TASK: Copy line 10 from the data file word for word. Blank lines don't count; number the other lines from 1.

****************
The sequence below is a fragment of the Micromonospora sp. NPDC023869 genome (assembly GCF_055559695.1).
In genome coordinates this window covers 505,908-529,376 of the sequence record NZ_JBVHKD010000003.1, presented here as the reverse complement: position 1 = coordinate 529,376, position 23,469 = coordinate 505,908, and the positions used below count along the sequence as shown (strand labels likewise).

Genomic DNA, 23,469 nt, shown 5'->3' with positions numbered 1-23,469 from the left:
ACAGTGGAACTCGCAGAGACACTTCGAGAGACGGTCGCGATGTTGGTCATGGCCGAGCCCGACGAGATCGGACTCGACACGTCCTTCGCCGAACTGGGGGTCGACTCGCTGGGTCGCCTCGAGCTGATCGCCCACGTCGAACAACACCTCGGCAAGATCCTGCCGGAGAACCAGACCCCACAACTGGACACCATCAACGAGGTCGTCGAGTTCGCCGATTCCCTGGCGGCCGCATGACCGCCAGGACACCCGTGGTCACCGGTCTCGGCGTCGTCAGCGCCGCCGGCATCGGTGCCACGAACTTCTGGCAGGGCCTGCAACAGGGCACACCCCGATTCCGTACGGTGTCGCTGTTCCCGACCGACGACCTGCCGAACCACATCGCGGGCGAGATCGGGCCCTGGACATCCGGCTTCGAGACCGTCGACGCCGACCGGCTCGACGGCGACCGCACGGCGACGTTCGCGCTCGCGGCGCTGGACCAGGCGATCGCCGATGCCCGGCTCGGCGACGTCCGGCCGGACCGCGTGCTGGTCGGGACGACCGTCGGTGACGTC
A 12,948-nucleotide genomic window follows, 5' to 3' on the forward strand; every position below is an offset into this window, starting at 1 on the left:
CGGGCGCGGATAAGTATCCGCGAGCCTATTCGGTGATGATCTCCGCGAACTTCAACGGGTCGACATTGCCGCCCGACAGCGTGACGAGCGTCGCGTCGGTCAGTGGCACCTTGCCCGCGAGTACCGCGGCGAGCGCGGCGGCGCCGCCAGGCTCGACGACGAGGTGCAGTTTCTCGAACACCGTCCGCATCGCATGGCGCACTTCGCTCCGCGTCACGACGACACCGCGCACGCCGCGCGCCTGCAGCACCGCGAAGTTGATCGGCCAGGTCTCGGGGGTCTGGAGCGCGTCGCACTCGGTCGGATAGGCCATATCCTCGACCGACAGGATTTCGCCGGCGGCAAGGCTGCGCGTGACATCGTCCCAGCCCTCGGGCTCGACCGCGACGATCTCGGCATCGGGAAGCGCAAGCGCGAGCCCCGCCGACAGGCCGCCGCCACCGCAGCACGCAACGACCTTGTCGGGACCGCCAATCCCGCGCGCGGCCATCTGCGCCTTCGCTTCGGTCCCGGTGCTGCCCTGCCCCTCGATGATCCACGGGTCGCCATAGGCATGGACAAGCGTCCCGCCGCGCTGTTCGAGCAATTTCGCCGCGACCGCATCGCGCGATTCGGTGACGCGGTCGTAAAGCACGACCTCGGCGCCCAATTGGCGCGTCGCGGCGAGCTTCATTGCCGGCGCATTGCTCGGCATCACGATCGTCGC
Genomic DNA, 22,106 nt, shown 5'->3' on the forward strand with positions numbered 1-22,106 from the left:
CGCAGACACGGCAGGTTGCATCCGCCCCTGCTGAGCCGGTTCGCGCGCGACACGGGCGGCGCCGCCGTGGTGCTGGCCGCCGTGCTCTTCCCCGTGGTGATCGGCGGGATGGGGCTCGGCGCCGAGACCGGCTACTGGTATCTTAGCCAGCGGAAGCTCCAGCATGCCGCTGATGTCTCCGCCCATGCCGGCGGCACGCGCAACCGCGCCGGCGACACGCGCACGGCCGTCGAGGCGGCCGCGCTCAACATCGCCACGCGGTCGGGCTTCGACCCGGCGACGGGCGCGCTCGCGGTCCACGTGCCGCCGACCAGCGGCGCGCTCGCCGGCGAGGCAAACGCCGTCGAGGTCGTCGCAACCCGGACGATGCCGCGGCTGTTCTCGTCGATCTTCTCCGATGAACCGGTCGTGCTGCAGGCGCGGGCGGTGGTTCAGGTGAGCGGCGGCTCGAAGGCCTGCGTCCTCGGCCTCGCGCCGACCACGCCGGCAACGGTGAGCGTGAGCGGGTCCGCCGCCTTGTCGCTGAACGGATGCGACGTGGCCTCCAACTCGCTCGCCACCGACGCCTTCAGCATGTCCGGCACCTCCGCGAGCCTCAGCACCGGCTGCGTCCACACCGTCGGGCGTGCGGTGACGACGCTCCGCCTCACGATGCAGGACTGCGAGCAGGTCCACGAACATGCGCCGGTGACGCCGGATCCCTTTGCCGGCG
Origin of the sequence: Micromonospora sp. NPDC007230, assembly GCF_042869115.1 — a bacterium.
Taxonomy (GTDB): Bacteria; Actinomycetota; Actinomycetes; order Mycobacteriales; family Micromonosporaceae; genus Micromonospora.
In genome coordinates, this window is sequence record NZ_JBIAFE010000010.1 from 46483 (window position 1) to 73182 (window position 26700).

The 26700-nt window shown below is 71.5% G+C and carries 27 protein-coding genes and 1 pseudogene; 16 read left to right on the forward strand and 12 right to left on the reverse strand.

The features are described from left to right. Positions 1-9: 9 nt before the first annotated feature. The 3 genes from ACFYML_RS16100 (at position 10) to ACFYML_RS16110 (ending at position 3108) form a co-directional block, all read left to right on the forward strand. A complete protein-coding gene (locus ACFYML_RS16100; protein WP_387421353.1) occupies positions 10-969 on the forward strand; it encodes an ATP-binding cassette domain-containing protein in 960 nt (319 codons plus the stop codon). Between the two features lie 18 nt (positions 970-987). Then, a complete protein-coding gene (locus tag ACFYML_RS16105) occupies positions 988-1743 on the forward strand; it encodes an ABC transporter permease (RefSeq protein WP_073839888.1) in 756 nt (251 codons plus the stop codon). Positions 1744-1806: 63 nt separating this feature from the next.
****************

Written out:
Taxonomy (GTDB): Bacteria; Actinomycetota; Actinomycetes; order Mycobacteriales; family Micromonosporaceae; genus Micromonospora.